Sam Fiorella: Remember the old saying, “All publicity is good publicity as long as they spell your name right.” So I’m thinking this is important, this is coming back. So is it important? Are they? What do you think? Are brands purposely going after this, “I want to be boycotted,” or “I want to be on the other side of it.”
Danny Brown: I think some are. You mentioned Chick-fil-A, you mentioned Oreo, and you’ll get some of the boycotts of the big guys that have happened over the last few years and the support they get. Yes, they get a whole bunch of people who say, “I’m going to burn my shoes. I’m going to never eat at Chick-fil-A again or whatever. But then you get a whole bunch of people eating in Chick-fil-A. You get a whole bunch of people going out and buying Nike shoes.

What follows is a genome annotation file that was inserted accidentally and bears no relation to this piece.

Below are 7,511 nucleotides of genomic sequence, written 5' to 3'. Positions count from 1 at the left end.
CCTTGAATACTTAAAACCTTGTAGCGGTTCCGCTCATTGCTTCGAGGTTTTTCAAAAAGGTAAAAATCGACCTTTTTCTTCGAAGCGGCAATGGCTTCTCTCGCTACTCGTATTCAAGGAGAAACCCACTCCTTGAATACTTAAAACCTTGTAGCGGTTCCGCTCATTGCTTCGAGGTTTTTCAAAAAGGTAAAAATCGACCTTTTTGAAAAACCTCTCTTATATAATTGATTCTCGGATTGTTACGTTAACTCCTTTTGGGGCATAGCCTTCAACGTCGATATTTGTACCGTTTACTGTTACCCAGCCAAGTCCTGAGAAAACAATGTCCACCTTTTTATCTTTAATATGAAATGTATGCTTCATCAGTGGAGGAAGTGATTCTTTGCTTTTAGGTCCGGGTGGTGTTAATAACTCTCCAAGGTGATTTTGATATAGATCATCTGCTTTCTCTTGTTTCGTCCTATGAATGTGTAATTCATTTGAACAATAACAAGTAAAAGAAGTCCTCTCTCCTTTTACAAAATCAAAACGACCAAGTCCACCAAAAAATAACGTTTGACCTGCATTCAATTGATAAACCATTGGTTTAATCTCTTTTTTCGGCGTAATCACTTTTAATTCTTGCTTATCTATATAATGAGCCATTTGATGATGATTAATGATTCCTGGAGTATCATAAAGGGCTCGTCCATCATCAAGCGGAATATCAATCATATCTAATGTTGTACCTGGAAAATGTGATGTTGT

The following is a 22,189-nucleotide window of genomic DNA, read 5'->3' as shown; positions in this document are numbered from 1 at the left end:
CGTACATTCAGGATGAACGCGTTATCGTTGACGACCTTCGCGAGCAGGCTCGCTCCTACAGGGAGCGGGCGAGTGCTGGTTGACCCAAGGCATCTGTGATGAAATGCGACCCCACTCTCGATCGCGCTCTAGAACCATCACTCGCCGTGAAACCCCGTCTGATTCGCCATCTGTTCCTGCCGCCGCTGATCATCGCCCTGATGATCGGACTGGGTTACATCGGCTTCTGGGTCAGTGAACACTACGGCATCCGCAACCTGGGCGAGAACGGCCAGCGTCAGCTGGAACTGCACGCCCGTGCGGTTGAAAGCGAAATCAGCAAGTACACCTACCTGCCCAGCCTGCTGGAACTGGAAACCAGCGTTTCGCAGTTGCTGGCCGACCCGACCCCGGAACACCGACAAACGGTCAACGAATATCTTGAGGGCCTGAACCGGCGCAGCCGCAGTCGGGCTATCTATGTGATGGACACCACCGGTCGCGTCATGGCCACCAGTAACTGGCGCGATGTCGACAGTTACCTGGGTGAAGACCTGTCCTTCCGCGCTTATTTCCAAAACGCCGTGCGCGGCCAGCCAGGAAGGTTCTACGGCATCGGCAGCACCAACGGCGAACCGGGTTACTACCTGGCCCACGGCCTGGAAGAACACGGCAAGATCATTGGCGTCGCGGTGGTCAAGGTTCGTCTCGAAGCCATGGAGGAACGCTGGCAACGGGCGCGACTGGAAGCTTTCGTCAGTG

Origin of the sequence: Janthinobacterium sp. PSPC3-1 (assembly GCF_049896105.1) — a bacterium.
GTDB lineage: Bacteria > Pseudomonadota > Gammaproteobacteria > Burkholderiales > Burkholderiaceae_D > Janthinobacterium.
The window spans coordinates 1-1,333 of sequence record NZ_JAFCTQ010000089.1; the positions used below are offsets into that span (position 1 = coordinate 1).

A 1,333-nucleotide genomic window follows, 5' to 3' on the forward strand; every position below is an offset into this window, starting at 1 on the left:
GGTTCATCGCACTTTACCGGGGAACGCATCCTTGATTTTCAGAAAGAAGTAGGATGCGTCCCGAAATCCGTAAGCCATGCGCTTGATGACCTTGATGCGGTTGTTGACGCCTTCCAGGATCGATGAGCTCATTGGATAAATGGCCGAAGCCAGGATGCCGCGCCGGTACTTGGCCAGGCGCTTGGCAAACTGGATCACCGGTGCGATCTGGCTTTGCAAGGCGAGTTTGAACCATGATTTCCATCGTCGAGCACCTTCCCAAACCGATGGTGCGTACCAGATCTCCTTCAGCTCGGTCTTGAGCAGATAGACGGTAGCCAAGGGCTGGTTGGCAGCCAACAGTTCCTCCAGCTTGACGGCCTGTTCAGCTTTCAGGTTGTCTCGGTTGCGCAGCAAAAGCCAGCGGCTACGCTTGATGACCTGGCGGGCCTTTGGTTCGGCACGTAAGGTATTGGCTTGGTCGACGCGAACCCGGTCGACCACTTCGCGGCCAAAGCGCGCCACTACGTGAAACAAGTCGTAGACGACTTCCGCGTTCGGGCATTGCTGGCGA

Danny Brown: The last one that just happened-
Sam Fiorella: Gillette.
Danny Brown: Gillette, You get a whole bunch of people buying Gillette that maybe have bought someone else’s razors before. So I think marketers and the Execs at these companies are looking and saying, “You know what? This is a way to get rid of the people that aren’t going to buy our products in five years’ time and bring on the people now they’re going to buy products for the next 20 or 30 years.”
Sam Fiorella: Yeah, I think sophisticated marketers right now are understanding that this is our world. We may not agree with it. We may not like how black and white, left versus right, white versus black, how divided we are as a society. DC versus Marvel, Star Wars versus Star Trek. But that is where we are and for the foreseeable future, this is where we’re going to be.